) has been completed. After Erie filed for bankruptcy protection on Sept. 29, Berry was the successful bidder for the majority of Erie Plastics’ assets including inventory, equipment, and other tangible and intangible assets. Berry Plastics paid $3.7 million from available cash on hand, which, combined with Erie’s approximate $1 million in cash on hand and $1.8 million in accounts receivable retained by the senior secured lenders, amounted to a total consideration of approximately $6.5 million.
According to a local news story from the Erie Times News (GoErie.com), Paul C. “Hoop” Roche, chief executive of Erie Plastics, tried to craft a deal with Ed Crawford, chief executive of Park Ohio Corp., to purchase the company, rename it Wellington Products, and keep the business running in Corry. However, Wellington came up short in the bidding, and the victorious Berry Plastics hired the Erie workers on a temporary basis through an employment agency. GoErie.com quotes Roche as saying, “It is our understanding they will run for 60-90 days and transfer work to other plants and shut this one down.”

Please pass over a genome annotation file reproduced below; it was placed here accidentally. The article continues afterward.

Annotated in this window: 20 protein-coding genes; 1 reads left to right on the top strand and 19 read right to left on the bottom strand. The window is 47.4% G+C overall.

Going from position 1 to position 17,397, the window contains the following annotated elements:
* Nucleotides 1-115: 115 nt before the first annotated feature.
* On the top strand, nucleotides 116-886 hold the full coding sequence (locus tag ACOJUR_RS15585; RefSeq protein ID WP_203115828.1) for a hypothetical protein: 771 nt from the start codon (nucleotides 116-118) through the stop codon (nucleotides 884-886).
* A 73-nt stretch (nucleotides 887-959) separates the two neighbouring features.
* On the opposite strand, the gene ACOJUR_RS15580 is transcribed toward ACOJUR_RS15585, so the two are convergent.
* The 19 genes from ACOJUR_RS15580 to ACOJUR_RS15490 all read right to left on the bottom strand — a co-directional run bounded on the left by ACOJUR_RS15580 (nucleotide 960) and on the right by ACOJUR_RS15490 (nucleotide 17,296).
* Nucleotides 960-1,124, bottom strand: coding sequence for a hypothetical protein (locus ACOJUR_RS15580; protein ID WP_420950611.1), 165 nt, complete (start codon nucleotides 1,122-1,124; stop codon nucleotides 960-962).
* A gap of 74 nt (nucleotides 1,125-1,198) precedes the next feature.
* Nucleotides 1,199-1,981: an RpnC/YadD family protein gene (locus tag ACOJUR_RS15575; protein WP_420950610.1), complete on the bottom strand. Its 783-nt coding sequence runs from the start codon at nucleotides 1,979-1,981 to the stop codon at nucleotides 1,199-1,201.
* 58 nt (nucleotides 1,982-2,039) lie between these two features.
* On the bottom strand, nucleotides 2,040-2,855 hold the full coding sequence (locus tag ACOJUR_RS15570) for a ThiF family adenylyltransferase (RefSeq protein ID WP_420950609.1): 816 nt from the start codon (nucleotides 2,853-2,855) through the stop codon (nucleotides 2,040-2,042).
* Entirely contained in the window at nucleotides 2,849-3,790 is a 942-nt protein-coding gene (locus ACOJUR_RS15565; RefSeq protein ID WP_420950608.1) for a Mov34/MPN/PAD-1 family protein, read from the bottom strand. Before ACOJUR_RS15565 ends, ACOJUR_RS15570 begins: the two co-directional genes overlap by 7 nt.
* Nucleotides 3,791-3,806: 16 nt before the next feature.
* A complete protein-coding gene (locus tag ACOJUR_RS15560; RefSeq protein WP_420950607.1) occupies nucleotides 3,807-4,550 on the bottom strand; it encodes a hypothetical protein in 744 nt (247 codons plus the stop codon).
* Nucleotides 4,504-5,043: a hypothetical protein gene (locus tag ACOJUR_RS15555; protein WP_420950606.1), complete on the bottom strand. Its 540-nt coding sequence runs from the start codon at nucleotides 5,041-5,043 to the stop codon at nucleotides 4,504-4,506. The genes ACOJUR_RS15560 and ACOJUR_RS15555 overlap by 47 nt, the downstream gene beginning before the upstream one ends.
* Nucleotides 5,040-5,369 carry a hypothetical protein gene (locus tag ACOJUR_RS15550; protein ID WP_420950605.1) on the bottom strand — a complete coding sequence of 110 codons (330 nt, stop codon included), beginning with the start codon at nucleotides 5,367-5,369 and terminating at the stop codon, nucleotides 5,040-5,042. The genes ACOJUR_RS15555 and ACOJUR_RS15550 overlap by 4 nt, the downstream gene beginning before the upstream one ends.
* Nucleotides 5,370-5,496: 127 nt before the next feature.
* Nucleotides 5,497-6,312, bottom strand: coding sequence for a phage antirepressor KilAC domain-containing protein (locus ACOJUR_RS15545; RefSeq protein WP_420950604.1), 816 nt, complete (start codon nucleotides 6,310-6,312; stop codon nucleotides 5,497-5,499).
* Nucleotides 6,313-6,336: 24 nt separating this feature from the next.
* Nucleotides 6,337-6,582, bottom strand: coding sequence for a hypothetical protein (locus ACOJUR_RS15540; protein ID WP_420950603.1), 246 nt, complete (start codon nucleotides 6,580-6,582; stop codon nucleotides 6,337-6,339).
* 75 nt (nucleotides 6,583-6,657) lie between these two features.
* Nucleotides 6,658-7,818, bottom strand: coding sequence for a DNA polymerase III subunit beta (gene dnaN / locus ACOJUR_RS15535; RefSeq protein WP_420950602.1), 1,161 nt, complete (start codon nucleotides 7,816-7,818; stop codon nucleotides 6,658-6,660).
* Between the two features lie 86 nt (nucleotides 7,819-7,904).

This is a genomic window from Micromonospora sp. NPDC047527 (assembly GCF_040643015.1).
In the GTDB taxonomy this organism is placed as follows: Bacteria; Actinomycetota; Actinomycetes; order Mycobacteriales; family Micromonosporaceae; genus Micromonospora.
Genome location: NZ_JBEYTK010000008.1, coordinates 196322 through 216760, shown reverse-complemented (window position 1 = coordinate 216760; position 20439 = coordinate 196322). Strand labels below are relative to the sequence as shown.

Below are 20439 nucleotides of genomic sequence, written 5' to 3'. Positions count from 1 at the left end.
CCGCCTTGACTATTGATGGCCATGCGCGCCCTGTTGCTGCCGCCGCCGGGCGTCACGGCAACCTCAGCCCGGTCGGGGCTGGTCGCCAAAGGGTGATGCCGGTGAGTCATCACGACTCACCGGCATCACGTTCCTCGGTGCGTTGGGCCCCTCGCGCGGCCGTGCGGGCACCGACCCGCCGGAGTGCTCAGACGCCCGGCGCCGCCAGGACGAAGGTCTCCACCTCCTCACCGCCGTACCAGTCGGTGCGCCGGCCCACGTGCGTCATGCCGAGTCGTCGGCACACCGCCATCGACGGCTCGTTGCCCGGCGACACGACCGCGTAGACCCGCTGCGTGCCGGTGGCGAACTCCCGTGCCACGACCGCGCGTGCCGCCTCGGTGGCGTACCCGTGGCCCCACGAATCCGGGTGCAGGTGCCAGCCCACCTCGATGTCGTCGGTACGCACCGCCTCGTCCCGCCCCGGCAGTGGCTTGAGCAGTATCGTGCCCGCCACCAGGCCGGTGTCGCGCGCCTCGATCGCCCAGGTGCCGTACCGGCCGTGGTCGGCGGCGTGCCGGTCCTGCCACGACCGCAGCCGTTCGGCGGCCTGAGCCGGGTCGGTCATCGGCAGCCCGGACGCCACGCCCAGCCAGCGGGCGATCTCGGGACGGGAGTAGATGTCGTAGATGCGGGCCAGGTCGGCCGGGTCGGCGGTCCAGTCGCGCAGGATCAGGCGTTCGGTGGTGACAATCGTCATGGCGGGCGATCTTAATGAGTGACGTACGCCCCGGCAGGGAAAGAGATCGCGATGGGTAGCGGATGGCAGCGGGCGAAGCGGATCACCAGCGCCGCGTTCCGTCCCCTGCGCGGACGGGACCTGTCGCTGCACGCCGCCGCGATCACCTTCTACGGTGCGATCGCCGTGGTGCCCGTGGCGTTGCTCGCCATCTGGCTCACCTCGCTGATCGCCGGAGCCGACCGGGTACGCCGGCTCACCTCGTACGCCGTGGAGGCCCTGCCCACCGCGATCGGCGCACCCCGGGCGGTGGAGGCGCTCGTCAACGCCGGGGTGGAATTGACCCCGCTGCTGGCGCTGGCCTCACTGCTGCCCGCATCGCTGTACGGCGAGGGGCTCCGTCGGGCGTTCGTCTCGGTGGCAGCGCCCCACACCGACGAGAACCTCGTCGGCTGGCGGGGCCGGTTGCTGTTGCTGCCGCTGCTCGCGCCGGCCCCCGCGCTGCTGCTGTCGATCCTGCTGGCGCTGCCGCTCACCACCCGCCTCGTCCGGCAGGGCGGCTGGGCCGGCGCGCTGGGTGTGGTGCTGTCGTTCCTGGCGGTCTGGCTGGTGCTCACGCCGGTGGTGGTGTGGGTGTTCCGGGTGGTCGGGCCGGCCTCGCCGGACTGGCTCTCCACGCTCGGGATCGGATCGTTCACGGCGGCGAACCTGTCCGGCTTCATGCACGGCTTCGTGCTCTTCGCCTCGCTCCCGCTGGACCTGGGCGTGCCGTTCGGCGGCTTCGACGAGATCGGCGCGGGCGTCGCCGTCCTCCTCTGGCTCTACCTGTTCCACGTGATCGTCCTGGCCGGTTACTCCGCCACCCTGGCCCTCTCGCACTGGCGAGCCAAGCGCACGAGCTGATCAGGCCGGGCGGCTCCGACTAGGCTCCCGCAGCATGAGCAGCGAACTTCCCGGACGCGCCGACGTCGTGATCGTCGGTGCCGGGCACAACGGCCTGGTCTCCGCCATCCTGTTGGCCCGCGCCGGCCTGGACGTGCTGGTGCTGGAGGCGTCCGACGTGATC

Erie molded plastic lids for coffee cans and caps for laundry detergent for Procter & Gamble until the company announced it would take business elsewhere, which led to Erie Plastics’ reduction of 192 workers in March. After the layoffs, about 200 people were employed at the plant.
“Erie Plastics is a business with a long, respected history in plastic packaging,” said Robert Weilminster, VP of corporate development for Berry Plastics. “The workforce has done an outstanding job continuing the operations of the business during a difficult time.”—[email protected]